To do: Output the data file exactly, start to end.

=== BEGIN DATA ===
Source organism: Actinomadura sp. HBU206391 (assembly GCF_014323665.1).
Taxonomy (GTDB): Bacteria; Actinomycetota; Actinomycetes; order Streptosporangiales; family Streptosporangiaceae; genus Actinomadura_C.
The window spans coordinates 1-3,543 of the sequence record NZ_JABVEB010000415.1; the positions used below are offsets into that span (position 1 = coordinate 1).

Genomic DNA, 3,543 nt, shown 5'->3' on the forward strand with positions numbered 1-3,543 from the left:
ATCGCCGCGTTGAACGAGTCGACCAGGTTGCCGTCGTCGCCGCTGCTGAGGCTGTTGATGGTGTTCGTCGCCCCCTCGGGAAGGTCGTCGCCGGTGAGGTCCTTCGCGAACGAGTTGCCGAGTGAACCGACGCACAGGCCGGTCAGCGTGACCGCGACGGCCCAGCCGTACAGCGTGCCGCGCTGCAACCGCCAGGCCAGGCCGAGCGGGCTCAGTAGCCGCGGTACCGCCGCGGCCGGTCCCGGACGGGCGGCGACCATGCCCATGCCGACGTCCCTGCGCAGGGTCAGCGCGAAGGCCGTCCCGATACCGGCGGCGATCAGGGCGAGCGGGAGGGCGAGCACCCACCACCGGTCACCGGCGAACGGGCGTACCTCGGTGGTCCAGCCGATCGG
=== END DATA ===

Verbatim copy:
Source organism: Actinomadura sp. HBU206391 (assembly GCF_014323665.1).
Taxonomy (GTDB): Bacteria; Actinomycetota; Actinomycetes; order Streptosporangiales; family Streptosporangiaceae; genus Actinomadura_C.
The window spans coordinates 1-3,543 of the sequence record NZ_JABVEB010000415.1; the positions used below are offsets into that span (position 1 = coordinate 1).

Genomic DNA, 3,543 nt, shown 5'->3' on the forward strand with positions numbered 1-3,543 from the left:
ATCGCCGCGTTGAACGAGTCGACCAGGTTGCCGTCGTCGCCGCTGCTGAGGCTGTTGATGGTGTTCGTCGCCCCCTCGGGAAGGTCGTCGCCGGTGAGGTCCTTCGCGAACGAGTTGCCGAGTGAACCGACGCACAGGCCGGTCAGCGTGACCGCGACGGCCCAGCCGTACAGCGTGCCGCGCTGCAACCGCCAGGCCAGGCCGAGCGGGCTCAGTAGCCGCGGTACCGCCGCGGCCGGTCCCGGACGGGCGGCGACCATGCCCATGCCGACGTCCCTGCGCAGGGTCAGCGCGAAGGCCGTCCCGATACCGGCGGCGATCAGGGCGAGCGGGAGGGCGAGCACCCACCACCGGTCACCGGCGAACGGGCGTACCTCGGTGGTCCAGCCGATCGG